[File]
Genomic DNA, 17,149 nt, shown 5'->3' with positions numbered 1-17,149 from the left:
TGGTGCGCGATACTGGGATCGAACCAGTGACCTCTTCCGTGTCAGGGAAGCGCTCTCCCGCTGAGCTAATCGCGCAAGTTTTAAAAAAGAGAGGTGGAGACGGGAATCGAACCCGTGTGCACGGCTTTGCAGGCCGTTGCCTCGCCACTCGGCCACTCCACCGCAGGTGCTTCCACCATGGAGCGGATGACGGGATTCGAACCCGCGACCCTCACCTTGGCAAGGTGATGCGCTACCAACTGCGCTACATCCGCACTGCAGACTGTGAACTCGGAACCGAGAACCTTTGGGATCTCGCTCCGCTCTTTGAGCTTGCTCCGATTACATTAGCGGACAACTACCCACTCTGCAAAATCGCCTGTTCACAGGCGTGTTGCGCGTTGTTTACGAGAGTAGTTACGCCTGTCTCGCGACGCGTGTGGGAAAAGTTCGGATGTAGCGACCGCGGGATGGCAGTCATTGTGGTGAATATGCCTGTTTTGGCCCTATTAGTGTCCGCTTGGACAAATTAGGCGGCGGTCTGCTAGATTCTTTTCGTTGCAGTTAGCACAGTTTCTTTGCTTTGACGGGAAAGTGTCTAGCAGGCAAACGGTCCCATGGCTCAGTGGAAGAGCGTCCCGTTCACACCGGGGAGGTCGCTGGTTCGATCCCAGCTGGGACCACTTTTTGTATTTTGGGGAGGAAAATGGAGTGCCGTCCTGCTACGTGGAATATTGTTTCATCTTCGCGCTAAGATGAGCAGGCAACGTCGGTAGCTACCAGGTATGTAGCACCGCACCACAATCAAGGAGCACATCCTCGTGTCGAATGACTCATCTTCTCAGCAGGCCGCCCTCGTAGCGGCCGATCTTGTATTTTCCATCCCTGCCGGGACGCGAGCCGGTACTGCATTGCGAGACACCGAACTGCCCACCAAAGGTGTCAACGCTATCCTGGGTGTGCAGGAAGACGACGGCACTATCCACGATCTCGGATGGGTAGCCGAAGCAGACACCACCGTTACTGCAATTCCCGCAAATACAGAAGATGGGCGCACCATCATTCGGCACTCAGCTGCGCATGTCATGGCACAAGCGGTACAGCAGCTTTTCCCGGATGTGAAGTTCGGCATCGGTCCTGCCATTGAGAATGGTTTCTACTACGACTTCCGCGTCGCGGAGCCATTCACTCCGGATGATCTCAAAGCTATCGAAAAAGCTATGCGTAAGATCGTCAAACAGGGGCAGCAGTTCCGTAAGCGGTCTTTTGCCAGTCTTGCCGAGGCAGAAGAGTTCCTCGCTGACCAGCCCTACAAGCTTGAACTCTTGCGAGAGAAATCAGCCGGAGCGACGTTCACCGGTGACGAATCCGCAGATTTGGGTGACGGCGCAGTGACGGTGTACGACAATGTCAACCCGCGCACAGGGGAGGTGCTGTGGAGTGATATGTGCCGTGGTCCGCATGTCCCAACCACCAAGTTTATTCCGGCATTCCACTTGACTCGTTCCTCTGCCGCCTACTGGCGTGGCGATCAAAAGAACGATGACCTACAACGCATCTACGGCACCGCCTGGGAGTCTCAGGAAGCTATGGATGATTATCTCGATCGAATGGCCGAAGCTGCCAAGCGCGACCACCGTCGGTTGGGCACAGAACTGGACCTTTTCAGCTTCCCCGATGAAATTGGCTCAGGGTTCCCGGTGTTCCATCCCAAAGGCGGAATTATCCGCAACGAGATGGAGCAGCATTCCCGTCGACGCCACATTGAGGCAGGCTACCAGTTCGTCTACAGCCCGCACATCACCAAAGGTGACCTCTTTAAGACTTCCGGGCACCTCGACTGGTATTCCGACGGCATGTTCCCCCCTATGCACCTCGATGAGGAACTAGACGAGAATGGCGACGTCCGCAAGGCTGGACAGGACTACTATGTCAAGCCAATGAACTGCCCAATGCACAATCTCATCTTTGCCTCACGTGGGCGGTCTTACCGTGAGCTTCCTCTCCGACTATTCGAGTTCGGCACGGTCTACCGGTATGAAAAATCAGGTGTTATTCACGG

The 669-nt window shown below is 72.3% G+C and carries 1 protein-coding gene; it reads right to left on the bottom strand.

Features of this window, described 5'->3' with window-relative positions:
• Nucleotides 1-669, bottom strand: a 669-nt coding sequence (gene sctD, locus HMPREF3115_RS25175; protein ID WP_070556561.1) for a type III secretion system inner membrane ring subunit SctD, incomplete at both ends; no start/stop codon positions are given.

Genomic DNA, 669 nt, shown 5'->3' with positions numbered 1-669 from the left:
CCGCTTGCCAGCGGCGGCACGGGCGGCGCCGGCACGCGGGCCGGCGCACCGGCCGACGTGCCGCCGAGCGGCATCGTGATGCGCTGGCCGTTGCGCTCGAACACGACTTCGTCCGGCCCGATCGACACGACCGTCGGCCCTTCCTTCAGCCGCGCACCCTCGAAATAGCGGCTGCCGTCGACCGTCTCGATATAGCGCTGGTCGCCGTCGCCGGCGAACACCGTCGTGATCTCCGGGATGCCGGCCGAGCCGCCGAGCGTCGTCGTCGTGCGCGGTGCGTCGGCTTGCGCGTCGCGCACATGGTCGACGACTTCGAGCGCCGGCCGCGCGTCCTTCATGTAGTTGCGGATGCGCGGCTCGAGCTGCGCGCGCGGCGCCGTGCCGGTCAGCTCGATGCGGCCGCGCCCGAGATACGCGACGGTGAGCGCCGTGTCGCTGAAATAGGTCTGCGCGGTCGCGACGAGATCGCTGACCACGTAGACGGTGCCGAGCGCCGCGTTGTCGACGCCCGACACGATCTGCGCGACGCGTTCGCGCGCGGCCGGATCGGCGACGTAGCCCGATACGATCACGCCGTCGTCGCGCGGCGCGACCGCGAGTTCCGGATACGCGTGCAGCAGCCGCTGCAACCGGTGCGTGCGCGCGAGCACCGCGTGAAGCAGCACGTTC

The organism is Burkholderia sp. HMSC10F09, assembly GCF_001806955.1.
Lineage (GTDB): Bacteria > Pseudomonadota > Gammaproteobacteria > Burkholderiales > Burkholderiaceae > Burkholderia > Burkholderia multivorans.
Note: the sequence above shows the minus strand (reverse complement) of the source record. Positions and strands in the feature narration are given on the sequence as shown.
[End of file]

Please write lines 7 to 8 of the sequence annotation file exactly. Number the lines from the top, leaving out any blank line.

CCGCTTGCCAGCGGCGGCACGGGCGGCGCCGGCACGCGGGCCGGCGCACCGGCCGACGTGCCGCCGAGCGGCATCGTGATGCGCTGGCCGTTGCGCTCGAACACGACTTCGTCCGGCCCGATCGACACGACCGTCGGCCCTTCCTTCAGCCGCGCACCCTCGAAATAGCGGCTGCCGTCGACCGTCTCGATATAGCGCTGGTCGCCGTCGCCGGCGAACACCGTCGTGATCTCCGGGATGCCGGCCGAGCCGCCGAGCGTCGTCGTCGTGCGCGGTGCGTCGGCTTGCGCGTCGCGCACATGGTCGACGACTTCGAGCGCCGGCCGCGCGTCCTTCATGTAGTTGCGGATGCGCGGCTCGAGCTGCGCGCGCGGCGCCGTGCCGGTCAGCTCGATGCGGCCGCGCCCGAGATACGCGACGGTGAGCGCCGTGTCGCTGAAATAGGTCTGCGCGGTCGCGACGAGATCGCTGACCACGTAGACGGTGCCGAGCGCCGCGTTGTCGACGCCCGACACGATCTGCGCGACGCGTTCGCGCGCGGCCGGATCGGCGACGTAGCCCGATACGATCACGCCGTCGTCGCGCGGCGCGACCGCGAGTTCCGGATACGCGTGCAGCAGCCGCTGCAACCGGTGCGTGCGCGCGAGCACCGCGTGAAGCAGCACGTTC

The organism is Burkholderia sp. HMSC10F09, assembly GCF_001806955.1.